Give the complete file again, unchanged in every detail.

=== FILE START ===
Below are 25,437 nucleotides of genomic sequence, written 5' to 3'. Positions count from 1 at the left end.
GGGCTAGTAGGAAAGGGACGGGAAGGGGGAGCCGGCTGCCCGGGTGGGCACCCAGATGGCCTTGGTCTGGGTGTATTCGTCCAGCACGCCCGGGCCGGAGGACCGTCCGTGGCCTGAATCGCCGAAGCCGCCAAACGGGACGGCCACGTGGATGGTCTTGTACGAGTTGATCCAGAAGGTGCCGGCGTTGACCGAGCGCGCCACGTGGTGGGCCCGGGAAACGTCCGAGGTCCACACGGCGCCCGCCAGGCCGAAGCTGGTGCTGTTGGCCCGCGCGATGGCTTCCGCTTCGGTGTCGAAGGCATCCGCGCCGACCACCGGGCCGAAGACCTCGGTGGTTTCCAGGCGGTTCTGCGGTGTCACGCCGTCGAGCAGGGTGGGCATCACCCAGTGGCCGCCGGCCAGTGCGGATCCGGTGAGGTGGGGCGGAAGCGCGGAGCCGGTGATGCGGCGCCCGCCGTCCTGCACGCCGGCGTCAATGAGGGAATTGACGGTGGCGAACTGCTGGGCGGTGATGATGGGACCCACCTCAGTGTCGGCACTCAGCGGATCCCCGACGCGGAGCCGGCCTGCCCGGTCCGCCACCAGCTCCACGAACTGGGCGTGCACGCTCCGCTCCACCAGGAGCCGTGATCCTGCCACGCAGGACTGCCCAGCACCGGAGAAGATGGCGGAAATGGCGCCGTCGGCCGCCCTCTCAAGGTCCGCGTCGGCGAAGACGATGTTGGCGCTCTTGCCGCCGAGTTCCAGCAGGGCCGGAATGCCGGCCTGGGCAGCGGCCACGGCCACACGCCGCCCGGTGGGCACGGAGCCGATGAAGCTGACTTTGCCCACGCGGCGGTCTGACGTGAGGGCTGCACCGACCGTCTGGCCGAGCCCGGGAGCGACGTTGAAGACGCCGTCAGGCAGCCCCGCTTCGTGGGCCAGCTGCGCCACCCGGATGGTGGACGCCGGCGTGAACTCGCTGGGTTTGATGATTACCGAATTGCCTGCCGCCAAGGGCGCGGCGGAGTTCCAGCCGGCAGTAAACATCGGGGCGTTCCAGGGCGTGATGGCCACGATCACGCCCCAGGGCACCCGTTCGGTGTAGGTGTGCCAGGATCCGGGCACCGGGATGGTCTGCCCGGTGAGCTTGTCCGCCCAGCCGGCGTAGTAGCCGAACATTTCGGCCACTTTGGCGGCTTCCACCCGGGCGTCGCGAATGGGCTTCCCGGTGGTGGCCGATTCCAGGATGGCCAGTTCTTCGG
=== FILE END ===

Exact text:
Below are 25,437 nucleotides of genomic sequence, written 5' to 3'. Positions count from 1 at the left end.
GGGCTAGTAGGAAAGGGACGGGAAGGGGGAGCCGGCTGCCCGGGTGGGCACCCAGATGGCCTTGGTCTGGGTGTATTCGTCCAGCACGCCCGGGCCGGAGGACCGTCCGTGGCCTGAATCGCCGAAGCCGCCAAACGGGACGGCCACGTGGATGGTCTTGTACGAGTTGATCCAGAAGGTGCCGGCGTTGACCGAGCGCGCCACGTGGTGGGCCCGGGAAACGTCCGAGGTCCACACGGCGCCCGCCAGGCCGAAGCTGGTGCTGTTGGCCCGCGCGATGGCTTCCGCTTCGGTGTCGAAGGCATCCGCGCCGACCACCGGGCCGAAGACCTCGGTGGTTTCCAGGCGGTTCTGCGGTGTCACGCCGTCGAGCAGGGTGGGCATCACCCAGTGGCCGCCGGCCAGTGCGGATCCGGTGAGGTGGGGCGGAAGCGCGGAGCCGGTGATGCGGCGCCCGCCGTCCTGCACGCCGGCGTCAATGAGGGAATTGACGGTGGCGAACTGCTGGGCGGTGATGATGGGACCCACCTCAGTGTCGGCACTCAGCGGATCCCCGACGCGGAGCCGGCCTGCCCGGTCCGCCACCAGCTCCACGAACTGGGCGTGCACGCTCCGCTCCACCAGGAGCCGTGATCCTGCCACGCAGGACTGCCCAGCACCGGAGAAGATGGCGGAAATGGCGCCGTCGGCCGCCCTCTCAAGGTCCGCGTCGGCGAAGACGATGTTGGCGCTCTTGCCGCCGAGTTCCAGCAGGGCCGGAATGCCGGCCTGGGCAGCGGCCACGGCCACACGCCGCCCGGTGGGCACGGAGCCGATGAAGCTGACTTTGCCCACGCGGCGGTCTGACGTGAGGGCTGCACCGACCGTCTGGCCGAGCCCGGGAGCGACGTTGAAGACGCCGTCAGGCAGCCCCGCTTCGTGGGCCAGCTGCGCCACCCGGATGGTGGACGCCGGCGTGAACTCGCTGGGTTTGATGATTACCGAATTGCCTGCCGCCAAGGGCGCGGCGGAGTTCCAGCCGGCAGTAAACATCGGGGCGTTCCAGGGCGTGATGGCCACGATCACGCCCCAGGGCACCCGTTCGGTGTAGGTGTGCCAGGATCCGGGCACCGGGATGGTCTGCCCGGTGAGCTTGTCCGCCCAGCCGGCGTAGTAGCCGAACATTTCGGCCACTTTGGCGGCTTCCACCCGGGCGTCGCGAATGGGCTTCCCGGTGGTGGCCGATTCCAGGATGGCCAGTTCTTCGG